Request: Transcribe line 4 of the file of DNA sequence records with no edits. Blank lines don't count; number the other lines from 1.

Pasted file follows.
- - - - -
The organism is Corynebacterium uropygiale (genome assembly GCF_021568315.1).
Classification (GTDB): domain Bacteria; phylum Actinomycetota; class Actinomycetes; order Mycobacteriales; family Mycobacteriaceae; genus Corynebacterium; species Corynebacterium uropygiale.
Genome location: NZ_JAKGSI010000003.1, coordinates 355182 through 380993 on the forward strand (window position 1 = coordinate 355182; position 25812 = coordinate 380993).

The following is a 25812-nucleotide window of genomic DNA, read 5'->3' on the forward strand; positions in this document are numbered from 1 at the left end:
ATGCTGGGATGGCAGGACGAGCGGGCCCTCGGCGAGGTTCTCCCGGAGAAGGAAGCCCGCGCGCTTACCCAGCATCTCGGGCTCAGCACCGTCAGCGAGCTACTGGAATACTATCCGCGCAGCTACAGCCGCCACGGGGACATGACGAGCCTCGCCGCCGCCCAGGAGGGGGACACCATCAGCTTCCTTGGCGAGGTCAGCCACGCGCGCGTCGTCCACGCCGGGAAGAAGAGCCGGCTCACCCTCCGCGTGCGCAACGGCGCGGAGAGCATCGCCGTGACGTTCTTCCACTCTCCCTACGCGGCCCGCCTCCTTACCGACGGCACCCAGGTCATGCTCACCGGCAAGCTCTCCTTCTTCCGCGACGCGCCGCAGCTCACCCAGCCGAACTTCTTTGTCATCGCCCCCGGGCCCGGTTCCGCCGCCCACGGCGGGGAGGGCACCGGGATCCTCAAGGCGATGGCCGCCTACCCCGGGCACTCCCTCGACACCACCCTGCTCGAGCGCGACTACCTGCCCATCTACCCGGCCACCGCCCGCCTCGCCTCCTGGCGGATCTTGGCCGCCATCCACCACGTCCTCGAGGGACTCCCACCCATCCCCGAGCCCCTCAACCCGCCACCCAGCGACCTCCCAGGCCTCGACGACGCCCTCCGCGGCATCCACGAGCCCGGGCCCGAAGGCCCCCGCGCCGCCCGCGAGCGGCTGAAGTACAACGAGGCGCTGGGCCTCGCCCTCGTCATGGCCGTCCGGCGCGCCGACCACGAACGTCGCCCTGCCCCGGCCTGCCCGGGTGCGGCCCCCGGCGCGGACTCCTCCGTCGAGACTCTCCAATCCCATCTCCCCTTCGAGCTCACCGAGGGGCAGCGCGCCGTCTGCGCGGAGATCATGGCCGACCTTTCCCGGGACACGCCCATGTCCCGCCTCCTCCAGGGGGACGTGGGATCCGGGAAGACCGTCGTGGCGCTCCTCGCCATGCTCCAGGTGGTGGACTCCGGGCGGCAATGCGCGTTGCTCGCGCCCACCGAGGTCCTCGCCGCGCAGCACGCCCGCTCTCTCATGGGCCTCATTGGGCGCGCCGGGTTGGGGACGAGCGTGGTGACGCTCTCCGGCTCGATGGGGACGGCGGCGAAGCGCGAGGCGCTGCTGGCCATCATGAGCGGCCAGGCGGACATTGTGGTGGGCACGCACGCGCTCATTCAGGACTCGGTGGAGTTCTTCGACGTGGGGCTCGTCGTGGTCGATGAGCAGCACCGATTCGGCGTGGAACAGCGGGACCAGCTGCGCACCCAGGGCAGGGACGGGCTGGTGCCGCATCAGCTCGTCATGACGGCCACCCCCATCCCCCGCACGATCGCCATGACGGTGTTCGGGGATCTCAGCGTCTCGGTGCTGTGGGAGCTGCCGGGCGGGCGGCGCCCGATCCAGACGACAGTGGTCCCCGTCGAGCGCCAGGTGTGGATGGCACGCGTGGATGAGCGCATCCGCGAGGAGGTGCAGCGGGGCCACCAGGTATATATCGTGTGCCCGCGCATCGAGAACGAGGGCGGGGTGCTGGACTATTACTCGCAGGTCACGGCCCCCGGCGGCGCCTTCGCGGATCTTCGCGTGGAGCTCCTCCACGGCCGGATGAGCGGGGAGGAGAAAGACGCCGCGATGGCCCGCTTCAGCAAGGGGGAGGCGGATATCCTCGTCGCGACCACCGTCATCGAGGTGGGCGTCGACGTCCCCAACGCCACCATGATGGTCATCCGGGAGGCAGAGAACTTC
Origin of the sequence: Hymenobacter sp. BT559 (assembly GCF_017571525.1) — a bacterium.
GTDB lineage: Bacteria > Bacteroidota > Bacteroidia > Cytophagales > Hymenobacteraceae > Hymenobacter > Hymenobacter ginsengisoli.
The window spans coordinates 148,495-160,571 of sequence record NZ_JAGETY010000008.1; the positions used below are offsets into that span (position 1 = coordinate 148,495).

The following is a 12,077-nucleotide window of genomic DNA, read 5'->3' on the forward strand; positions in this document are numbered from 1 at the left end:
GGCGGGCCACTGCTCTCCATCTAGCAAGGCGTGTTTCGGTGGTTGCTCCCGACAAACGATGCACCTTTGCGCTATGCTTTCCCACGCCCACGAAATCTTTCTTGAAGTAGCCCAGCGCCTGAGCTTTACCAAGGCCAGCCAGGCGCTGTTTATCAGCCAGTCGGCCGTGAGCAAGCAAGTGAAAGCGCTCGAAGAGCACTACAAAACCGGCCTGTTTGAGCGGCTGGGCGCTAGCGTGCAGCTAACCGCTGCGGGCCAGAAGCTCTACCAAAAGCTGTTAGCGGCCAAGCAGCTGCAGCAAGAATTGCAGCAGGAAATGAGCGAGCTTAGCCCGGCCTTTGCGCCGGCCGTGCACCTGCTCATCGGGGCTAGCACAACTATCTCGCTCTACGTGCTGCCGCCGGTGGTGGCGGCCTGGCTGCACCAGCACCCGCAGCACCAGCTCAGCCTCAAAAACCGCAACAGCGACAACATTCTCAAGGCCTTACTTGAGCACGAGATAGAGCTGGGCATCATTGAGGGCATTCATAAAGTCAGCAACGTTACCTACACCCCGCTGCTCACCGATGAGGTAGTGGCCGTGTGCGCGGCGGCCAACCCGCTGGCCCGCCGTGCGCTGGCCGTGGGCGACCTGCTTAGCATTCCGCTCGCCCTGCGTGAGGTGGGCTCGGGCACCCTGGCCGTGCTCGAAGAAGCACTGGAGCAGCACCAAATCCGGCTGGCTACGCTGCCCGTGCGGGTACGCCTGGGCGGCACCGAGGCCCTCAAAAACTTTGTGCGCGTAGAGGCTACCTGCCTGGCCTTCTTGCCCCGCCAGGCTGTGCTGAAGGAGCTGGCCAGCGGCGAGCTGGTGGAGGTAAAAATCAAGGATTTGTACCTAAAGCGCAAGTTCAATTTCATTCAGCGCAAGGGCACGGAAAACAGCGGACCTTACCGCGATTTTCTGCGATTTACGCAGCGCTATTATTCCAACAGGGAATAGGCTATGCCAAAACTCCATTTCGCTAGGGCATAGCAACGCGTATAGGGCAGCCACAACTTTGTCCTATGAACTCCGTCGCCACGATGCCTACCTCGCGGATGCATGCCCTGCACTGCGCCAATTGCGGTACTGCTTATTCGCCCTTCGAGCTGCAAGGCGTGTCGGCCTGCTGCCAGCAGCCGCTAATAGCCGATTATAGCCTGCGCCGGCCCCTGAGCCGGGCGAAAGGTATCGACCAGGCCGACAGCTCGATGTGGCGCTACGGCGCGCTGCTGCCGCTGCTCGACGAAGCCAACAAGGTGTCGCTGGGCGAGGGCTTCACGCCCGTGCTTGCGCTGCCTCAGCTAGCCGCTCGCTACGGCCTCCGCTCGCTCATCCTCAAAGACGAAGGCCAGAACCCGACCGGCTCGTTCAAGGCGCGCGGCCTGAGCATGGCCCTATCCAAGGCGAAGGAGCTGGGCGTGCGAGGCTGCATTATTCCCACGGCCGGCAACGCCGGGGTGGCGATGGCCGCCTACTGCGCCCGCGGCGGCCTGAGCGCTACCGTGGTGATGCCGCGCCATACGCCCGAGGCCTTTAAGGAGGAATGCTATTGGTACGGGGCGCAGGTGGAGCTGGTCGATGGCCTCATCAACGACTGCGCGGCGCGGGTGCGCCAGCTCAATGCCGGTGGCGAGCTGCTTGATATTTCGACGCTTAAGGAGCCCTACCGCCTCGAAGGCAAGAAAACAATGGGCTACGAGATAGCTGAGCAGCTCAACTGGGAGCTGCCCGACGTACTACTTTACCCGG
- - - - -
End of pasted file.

The following is a 25812-nucleotide window of genomic DNA, read 5'->3' on the forward strand; positions in this document are numbered from 1 at the left end: